Over the past few years, the topic of supply chains has taken on greater urgency. But even before the pandemic, businesses have struggled to keep pace with rising customer demand, providing on-time, in-full (OTIF) deliveries faster and at lower costs, even in the B2B space. As consumers expect more for less, businesses have been challenged with offering faster shipping options, broader product inventories, and lower prices. All this against thinning margins and little room for supply chain error which can cost customer loyalty.
If keeping pace consistently and profitably was a tall order on a good day, the ambition has only been compounded by the pandemic, which exposed the many vulnerabilities in the global supply chain. Industries have shrunk, organizations no longer have enough stock, and the price of commodities and services continues to increase, all while inflation rocks the global economy. With nearly half of all supply chain managers struggling to meet delivery deadlines and reduce shipping errors, it’s clear that there are many steps that need to be taken to improve coordination and efficiencies in an increasingly complex supply chain.
At the center of the struggle is a lack of supply chain visibility. Most companies still struggle with blind spots at key nodes of their supply chain, significantly impeding their ability to adapt, act fast, anticipate and avoid risk, and mitigate impact. Most organizations are also realizing that without multi-enterprise visibility, they stand little chance at true success.
What Supply Chain Visibility Is Not
To clarify what supply chain visibility is, it can be easier to look at what it is not. It’s common to think of transportation visibility as supply chain visibility. However, transportation management is just one small piece of the puzzle, one activity in the greater supply chain.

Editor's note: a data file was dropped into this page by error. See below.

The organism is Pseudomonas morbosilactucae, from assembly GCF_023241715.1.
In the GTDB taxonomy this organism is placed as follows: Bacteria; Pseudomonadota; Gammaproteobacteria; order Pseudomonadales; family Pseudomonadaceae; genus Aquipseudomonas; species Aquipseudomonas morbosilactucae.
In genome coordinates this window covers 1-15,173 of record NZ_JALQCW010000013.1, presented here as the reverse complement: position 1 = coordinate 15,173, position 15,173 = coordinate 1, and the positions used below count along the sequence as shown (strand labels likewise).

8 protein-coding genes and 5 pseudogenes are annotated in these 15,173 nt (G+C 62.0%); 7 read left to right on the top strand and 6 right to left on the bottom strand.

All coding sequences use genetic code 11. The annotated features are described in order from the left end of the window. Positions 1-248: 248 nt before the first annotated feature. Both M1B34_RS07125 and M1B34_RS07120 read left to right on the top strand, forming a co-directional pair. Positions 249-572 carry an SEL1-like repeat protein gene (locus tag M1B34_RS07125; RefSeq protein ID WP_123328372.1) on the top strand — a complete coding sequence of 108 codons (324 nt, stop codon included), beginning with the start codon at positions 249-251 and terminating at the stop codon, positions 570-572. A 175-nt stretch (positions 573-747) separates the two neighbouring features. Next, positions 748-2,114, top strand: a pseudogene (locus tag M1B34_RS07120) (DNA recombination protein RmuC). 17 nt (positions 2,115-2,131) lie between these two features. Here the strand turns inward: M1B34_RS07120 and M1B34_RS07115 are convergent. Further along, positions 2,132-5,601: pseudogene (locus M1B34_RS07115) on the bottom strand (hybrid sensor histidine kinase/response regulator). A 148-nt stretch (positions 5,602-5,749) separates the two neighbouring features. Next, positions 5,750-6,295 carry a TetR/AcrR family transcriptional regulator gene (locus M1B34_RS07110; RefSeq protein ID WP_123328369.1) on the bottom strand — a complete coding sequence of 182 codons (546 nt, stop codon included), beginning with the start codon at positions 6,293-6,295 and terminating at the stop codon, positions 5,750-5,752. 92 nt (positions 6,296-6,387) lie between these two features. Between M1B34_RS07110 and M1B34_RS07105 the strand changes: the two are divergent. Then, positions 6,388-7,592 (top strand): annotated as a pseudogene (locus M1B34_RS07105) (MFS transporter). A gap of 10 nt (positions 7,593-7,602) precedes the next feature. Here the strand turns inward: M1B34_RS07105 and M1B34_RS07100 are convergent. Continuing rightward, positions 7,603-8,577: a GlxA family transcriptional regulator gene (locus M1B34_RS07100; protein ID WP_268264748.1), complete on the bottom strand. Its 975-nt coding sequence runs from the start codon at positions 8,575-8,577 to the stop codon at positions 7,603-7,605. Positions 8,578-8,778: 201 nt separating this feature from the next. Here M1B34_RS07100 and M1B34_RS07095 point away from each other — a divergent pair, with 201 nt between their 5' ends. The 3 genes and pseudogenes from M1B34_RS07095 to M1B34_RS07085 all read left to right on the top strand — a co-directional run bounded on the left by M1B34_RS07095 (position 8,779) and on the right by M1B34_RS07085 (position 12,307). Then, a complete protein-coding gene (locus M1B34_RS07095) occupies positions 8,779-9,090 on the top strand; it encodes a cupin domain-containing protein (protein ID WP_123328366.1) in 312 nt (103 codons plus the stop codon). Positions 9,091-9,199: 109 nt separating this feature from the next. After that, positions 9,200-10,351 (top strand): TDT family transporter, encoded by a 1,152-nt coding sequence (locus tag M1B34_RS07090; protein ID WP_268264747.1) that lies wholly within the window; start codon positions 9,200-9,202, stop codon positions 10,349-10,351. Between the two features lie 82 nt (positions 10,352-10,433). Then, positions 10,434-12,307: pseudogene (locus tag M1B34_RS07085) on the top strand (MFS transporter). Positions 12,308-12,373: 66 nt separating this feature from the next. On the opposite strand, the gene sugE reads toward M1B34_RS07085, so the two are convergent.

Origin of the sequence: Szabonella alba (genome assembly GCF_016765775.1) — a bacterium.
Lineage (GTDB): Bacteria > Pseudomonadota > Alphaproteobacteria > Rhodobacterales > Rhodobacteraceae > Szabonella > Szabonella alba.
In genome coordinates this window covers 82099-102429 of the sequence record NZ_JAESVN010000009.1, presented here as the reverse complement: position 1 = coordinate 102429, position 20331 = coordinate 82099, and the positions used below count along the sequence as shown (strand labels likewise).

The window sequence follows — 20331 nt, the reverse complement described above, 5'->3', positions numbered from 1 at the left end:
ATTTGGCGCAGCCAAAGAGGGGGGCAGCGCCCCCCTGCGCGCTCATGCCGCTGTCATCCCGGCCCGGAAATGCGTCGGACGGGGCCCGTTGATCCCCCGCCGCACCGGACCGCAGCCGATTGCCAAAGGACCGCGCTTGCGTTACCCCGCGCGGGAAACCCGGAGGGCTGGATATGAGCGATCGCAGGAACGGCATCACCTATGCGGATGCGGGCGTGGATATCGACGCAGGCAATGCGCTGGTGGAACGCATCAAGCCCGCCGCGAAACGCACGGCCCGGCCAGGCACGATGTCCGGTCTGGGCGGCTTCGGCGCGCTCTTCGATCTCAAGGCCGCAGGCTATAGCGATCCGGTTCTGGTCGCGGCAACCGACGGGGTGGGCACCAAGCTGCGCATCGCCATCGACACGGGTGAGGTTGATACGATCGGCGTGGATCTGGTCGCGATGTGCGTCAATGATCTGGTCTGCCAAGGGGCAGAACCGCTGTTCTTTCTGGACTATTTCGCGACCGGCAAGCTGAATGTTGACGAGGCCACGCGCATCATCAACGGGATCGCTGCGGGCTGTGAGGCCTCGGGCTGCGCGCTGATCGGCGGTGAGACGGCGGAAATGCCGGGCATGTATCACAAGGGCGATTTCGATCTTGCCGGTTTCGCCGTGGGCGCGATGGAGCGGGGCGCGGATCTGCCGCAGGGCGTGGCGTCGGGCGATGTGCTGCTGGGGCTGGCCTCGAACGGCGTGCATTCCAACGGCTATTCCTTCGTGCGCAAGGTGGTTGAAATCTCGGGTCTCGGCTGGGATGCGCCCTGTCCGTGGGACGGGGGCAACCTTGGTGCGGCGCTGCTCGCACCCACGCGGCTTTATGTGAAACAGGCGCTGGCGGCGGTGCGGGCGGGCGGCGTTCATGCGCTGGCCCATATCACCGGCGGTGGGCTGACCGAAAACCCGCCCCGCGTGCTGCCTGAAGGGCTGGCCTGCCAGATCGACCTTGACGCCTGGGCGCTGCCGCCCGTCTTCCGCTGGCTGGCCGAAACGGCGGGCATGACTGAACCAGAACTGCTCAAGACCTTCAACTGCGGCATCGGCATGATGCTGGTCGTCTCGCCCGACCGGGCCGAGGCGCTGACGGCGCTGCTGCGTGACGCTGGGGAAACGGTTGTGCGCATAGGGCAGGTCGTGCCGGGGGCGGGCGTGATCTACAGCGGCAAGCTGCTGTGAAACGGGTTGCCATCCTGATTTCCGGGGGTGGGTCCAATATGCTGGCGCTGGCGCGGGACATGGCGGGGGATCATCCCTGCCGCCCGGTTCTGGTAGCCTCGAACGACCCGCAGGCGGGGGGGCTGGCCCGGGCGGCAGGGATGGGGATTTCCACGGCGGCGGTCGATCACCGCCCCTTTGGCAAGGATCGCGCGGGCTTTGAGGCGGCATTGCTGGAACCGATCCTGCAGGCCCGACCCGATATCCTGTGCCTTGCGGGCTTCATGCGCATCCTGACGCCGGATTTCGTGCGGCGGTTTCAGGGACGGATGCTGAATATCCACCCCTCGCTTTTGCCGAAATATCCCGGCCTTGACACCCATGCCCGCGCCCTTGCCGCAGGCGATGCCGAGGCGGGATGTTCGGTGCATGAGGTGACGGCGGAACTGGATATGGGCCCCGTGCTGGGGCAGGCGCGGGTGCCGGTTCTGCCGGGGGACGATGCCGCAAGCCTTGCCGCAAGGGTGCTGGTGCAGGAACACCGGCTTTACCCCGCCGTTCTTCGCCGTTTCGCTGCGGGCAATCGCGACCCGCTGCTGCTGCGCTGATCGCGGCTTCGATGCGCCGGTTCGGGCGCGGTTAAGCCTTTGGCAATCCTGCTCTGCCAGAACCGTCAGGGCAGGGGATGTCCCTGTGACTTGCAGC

But in a world where orders are often multi-enterprise and multi-tier, with various stakeholders and systems involved, supply chain visibility is a holistic, comprehensive approach that unifies all legacy systems, protocols, and procedures into one single source of truth, or supply chain control tower. True visibility, is also therefore “multi-enterprise visibility.”
The Role of a Control Tower in Supply Chains
In today’s fast-paced and volatile reality, supply chain visibility is impossible without a unified digitization strategy. The goal of a control tower can be multifold but, in essence, boils down to one overarching solution: driving impact and cutting costs with the insights provided via a long-term view. By uniting fragmented, highly specialized systems into one single platform, organizations are afforded true end-to-end, granular visibility – as well as the ability to immediately act on those insights. Visibility across multi-tier suppliers along with automated order replanning helps minimize stock shortages while real-time tracking, notifications, and smart exceptions management allows businesses to improve OTIF deliveries and bring down costs.
A strong supply chain strategy further augments multi-enterprise visibility with automation, artificial intelligence, and machine learning. For example, machine learning models can discover hidden patterns of order anomalies and a predict a proactive approach to contingencies. Meanwhile, automation and smart business rules can be used toward dynamic business network partnering for order flow optimization, regardless of complexity.